Canadian homes still overvalued, as prices went up while disposable income declined: CMHC

The Canadian housing market continues to show evidence of "problematic" conditions, the Canada Mortgage and Housing Corporation said on July 25, 2017. Guido Rosa/Getty Images

Housing market conditions in Canada remain “problematic,” the Canada Mortgage and Housing Corp. said in its latest quarterly report.

Canadian homes remained overvalued, as prices climbed and disposable income dipped in every province except British Columbia, the federal housing agency said. And prices remained high despite slower growth in the country’s young adult population, which fuels demand from first-time homebuyers.

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Toronto and Hamilton continue to show strong evidence of overall problematic conditions due to price acceleration, overvaluation and overheating due to demand outpacing supply in the rental, resale and new home markets.

READ MORE: Toronto now officially a buyers’ market, amid nationwide home sales slump: CREA report

The CMHC’s assessment comes after the Ontario government introduced rules aimed at cooling housing markets in the province’s southern regions.

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The report says the evidence of overheating in the Vancouver market has increased from weak to moderate due to townhomes and apartments seeing high demand.

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Meanwhile, evidence of overbuilding has increased from six centres to seven as Quebec’s rating grew from weak to moderate due to a high number of rental apartment starts outpacing demand.

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Markets in the Prairies continue to show moderate to strong signs of overbuilding, including in Calgary and Edmonton.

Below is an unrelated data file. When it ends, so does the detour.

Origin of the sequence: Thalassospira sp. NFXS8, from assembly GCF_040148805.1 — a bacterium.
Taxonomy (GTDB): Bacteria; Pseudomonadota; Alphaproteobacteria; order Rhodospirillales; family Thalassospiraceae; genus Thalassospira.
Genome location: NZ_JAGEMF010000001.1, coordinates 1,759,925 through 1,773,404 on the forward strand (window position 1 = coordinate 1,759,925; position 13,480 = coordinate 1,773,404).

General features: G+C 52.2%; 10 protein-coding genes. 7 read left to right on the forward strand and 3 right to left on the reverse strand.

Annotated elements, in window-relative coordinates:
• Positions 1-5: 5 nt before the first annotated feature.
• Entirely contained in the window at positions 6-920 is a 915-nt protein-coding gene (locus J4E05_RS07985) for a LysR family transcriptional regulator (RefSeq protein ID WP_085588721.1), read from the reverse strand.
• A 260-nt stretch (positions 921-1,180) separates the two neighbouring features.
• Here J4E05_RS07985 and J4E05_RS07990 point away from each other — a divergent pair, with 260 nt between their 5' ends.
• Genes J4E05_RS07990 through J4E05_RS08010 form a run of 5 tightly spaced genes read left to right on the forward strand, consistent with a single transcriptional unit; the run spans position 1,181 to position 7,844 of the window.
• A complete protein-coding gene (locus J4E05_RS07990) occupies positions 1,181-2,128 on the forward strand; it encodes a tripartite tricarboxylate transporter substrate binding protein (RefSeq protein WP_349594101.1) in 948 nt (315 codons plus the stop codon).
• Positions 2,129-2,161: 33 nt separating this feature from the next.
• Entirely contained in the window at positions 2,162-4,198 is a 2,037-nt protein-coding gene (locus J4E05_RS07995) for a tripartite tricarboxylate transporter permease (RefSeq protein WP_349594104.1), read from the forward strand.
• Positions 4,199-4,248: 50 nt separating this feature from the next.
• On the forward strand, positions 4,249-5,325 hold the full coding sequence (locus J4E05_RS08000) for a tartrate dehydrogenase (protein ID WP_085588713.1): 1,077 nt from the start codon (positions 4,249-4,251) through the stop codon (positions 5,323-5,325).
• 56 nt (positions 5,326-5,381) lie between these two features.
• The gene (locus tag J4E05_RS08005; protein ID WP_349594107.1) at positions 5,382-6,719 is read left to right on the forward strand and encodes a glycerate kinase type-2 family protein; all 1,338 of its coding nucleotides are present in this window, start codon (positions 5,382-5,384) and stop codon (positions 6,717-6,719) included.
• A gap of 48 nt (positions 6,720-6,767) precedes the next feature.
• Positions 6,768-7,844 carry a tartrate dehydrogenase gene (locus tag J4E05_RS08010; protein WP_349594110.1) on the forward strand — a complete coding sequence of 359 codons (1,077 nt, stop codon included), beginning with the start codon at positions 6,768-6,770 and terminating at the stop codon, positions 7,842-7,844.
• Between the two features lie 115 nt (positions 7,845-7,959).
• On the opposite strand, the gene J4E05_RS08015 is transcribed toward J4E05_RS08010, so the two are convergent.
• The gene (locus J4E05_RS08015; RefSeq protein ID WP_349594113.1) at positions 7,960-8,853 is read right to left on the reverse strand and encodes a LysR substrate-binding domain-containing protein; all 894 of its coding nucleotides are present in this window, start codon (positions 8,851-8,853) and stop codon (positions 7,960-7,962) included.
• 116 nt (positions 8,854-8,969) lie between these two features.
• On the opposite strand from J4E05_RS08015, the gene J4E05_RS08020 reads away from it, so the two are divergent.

The agency found weak evidence of problematic conditions in Atlantic Canada.

WATCH: Rising debt, sizzling housing markets leave Canada more vulnerable

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Bidding wars are now common for townhouses and apartments, too, as first-time homebuyers and families pile into the slightly less expensive section of the market.


The market remains overvalued, with demand outstripping supply despite increased construction activity. Rental vacancies are low, too.

Calgary and Edmonton

The CMHC see signs of overbuilding, especially for apartments. Notably, Calgary has seen its young adult population (ages 25 to 34) decrease for the first time in over 20 years. That is also contributing to higher vacancy rates.


Here, the housing agency sees moderate evidence of overvaluation and strong evidence of overbuilding. An improving economic picture and positive demographic trends, though, should help bring prices in line with incomes and buyers’ demand.


Regina’s stock of unsold homes also points to significant overbuilding.


The city is on course to absorb good chunks of its current inventory of unsold homes in the next few months, dissipating any evidence of overbuilding.

Hamilton and Toronto

Price growth has slowed since earlier this year but is still far above what economic conditions and demographic trends support. In Toronto, the average price growth
of condo apartments is catching up to that of single-detached homes.

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All is well in the capital, according to the CMHC. “We detect weak evidence for all other indicators of problematic conditions,” the report reads.


Prices are rising in Montreal but at a pace justified by demographic and income trends.

Quebec City

Vacancies are rising here, especially for rental units.


Average prices for existing homes were essentially unchanged.


Thicker ranks of young people here are providing healthy demand for the city’s inventory of homes available for sale.

St. John’s

The city has a low-risk profile from the CMHC’s point of view, but the housing market situation paints the picture of a struggling economy. Rental vacancy rates are climbing and younger people are skipping town to look for jobs elsewhere, the report said.

– With files from The Canadian Press

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